Spatiotemporal Distribution of Air Pollutants and Process of Severe Air Pollution: Evidence from a Highly Polluted Industrial and Mining City

Spatiotemporal Distribution of Air Pollutants and Process of Severe Air Pollution: Evidence from a Highly Polluted Industrial and Mining City

Hong Cui Feng Gao* 

College of Geographical Sciences, Shanxi Normal University, Linfen 041000, China

College of Civil Engineering, North Minzu University, Yinchuan 750021, China

Corresponding Author Email: 
2017502@nmu.edu.cn
Page: 
385-391
|
DOI: 
https://doi.org/10.18280/ijsdp.150316
Received: 
9 July 2019
|
Accepted: 
17 December 2019
|
Published: 
1 May 2020
| Citation

OPEN ACCESS

Abstract: 

This paper attempts to disclose how changes in meteorological conditions affect the diffusion of air pollutants in highly polluted industrial and mining cities. Linfen, the city with the worst air quality in China, was taken as the research object. First, the spatiotemporal distribution of AQI and several air pollutants (i.e. PM2.5, PM10, CO, NO2, SO2 and SO3) in the study area was obtained through interpolation by inverse distance weighting (IDW). Next, the overall air quality and monthly variations of the AQI and the selected pollutants in 2017 were analyzed in details. Finally, the authors probed deep into the temporal distribution, spatial distribution, and meteorological conditions during the process of severe air pollution in the study area, in the light of the data on wind speeds, wind directions and precipitation. The results show that: The AQI in Linfen was high in winter and low in summer. Two peaks were observed on the daily variation curves of AQI and main pollutants near 11:00 and 22:00, respectively. The pollutant levels have similar patterns in spatial distribution: high in southwest and low in northeast. The process of severe air pollution is mainly caused by small average wind speed, weak precipitation, high humidity, and other atmospheric conditions that impede pollutant diffusion (e.g. low altitudes of thermal inversion layer and atmospheric boundary layer (ABL)), as well as stable atmospheric stratification in winter). The strong northwest airflow and precipitation are the direct reasons for the end of the process of severe air pollution. The research provides new insights into the mitigation and elimination of air pollution in industrial and mining cities.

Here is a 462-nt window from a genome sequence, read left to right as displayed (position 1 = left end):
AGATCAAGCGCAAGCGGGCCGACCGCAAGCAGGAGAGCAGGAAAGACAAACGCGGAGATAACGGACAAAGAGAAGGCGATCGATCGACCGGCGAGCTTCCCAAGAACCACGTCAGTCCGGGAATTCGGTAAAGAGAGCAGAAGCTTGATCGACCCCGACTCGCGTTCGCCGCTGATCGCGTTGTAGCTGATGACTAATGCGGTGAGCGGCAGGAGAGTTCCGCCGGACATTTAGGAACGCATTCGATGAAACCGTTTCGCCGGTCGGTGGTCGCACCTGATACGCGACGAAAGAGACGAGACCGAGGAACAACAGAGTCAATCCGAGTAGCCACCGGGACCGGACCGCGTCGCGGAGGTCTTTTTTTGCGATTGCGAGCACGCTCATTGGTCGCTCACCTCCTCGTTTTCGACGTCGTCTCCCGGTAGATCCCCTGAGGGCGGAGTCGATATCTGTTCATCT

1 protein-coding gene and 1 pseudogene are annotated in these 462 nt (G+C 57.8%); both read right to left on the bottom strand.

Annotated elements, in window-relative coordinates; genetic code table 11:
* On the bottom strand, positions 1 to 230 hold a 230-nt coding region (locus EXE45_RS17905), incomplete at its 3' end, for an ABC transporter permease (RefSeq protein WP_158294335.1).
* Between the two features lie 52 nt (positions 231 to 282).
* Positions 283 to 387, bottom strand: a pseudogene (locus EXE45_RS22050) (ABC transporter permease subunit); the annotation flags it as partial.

Keywords: 

air quality, process of severe air pollution, meteorological conditions, Linfen

1. Introduction

Population explosion, resource depletion, and environmental pollution are three defining problems of today’s world. Since the dawn of the 21st century, these problems have severely damaged the global environment, especially in developing countries.

One of the most serious environmental damages is air pollution. The heavy emissions of pollutants into the air have worsened the air quality, and harmed our health and quality of life. What is worse, the growing incidence of air pollution will undermine our living environment, posing a threat to our survival and development [1-4]. As a result, air pollution has become a public concern.